Day 11 Dalby to Copenhagen: Copenhagen

17 miles of countryside then straight into outer then inner Copenhagen for the next 25 miles. Of the Danish population of 5.3million, nearly 1.7million live in the Copehagen area.

Like Holland and Germany, everywhere seems litter and graffiti free. Except for the great street art and deliberately chosen areas. Large buildings, especially industrial ones, are built to add to the landscape. An inner city incinerator, power station: both you have to look up to find out what they are.

The train bike storage capacity is great. Shame that doesn’t go for the manners of some of the cyclists. This may be a renound cycling friendy city: not all the cyclists are friend ly. The man who shouted near us (it couldn’t possibly have been at us) “get out the way, you’re going too slow”, clearly wasn’t around on the day the poll found this to be Europe’s friendliest city.

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Down to the Little Mermaid and tis done. Great trip, traveling with some lovely characters who knew a lot.

Here is our route

Day 10, Rodby to Dalby: Copehagen

Some immediate contrasts. Language: we should have listened more to Scandinoir cf the sub titles. I think tag, ya, will only get us so far. Prices: expensive. Few wind turbines. Hillier (that’s relative of course), rolling countryside. The electricity pounds are very dainty.

The cycle paths when they exist are good; drivers are not as caring of cyclists. And the return of the moped to cycle lanes. Mainly agricultural arable landscape, well manicured. More small towns, perhaps a bit more dilapidated than Northern Germany.

How do people know we are British even when we haven’t said anything? And why are we so rubbish at languages?

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The 2 mile bridge crossing was fun though best not to indirect too closely the rusted bits. Then upwards to the highest point of this trip…. Which is about the same altitude as our house. So downhill tomorrow….

Here is our route

Day 9, Kiel to Rodby: Copenhagen

Skirting the Baltic Coast and sampling their clouds, we sampled a sliver of former East Germany before entering Denmark. The U-boat U-995 sat strangely alongside the road to stimulate discussion: is it a sub or a boat?

The meadow flowers were gorgeous, bordering rich arable land with a bountiful harvest. Surprising a hare, watching the swallows and reminding ourselves of our ignorance of most of the bird’s names, punctuated a day along rolling roads. And numerous bumpy bits.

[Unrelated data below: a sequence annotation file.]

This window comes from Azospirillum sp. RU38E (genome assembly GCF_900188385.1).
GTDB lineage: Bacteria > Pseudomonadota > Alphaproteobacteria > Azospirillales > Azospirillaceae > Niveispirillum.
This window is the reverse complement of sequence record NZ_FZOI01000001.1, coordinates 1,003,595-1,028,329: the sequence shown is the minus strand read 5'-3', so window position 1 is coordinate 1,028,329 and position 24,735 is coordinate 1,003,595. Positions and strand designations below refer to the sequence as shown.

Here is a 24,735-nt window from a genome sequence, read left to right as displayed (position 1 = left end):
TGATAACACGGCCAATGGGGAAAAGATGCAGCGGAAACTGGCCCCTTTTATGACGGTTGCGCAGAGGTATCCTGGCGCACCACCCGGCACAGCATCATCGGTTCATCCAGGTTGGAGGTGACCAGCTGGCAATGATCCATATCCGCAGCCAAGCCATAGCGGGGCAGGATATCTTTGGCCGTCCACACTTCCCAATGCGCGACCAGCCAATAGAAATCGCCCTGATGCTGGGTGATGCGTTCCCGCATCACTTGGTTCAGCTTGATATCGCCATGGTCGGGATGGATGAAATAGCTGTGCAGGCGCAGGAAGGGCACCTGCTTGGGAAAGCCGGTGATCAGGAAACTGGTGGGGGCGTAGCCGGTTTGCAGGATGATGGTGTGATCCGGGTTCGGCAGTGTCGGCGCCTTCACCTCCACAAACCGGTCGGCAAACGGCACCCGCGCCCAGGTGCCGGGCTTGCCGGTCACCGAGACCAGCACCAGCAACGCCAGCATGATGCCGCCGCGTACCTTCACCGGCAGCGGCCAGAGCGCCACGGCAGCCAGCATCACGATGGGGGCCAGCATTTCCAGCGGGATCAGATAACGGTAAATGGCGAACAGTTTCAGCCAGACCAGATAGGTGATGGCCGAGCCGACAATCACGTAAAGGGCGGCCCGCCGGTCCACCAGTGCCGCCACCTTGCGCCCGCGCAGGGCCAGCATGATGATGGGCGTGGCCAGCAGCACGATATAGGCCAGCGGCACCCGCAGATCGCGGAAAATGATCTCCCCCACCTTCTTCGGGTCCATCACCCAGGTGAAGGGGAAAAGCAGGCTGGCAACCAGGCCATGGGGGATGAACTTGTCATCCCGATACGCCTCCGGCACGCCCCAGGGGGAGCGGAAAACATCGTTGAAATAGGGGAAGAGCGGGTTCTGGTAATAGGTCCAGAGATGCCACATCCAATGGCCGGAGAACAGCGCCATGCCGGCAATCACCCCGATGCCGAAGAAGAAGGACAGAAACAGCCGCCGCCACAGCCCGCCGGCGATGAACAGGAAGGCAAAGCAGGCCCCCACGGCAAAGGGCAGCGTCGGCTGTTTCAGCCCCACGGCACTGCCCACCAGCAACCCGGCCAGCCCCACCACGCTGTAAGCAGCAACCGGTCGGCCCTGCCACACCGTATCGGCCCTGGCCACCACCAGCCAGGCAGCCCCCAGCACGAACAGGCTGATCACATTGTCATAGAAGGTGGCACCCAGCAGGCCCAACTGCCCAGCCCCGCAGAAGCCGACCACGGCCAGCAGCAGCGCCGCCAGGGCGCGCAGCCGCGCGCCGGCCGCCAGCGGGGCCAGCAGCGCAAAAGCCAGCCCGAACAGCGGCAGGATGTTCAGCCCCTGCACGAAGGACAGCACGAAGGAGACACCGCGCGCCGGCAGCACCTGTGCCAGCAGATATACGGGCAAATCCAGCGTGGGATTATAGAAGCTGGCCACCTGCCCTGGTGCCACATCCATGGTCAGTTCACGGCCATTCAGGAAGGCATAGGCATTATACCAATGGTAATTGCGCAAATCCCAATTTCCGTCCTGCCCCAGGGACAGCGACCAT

Here is our route

Day 8, Burg to Kiel: Copenhagen

Following the Kiel Canal for 50km or so meant A) it was flat B) there was plenty of time to admire the scale of this engineering feat. Built in 1894 and widened in 1900s then 1966. 11m deep. The cargo vessels are huge.

The other pondering was the question about Schleswig-Holstien. Even Wiki says this is a complicated question. Suffice to say it looks like it lingers on. The last time the canal was closed was some 10 years ago when locks failed due to a dispute between Schleswig-Holstien and the federal authorities over who pays the maintenance bill.

The little ferries continue to scuttle. Some fine bridges add to the scale. Kiel is vibrant with a tall ship festival and lots of stalls selling (un)healthy German snacks which smell great.

Here is our route

Day 7, Cruxhaven to Burg: Copehagen

Water on a massive scale. From the Elbe to the Kiel Canal, large ships ploughing the length and small ferries scuttling the width in between. Thatched roofs in an abundance and scale to boggle the imagination of a Reed cutter.

The day started off with a reminder at breakfast that the region has a proud tradition of tea as a speciality. No fried choices the breads were free to select whatever cheese they wanted.

You get the impression of places which manufactures things and is proud to do so. And then moves them by water and rail. The landscape is also full of far more wind turbines than was evident in Holland. Ditto solar panels.

It’s flat. This gives the marsh harriers plenty of room to hunt in. As dusk falls, the flight of swallows hoover up the flies, their deftness a strange contrast to the lumbering hulks of the cargo barges passing on the canal.

Here is our route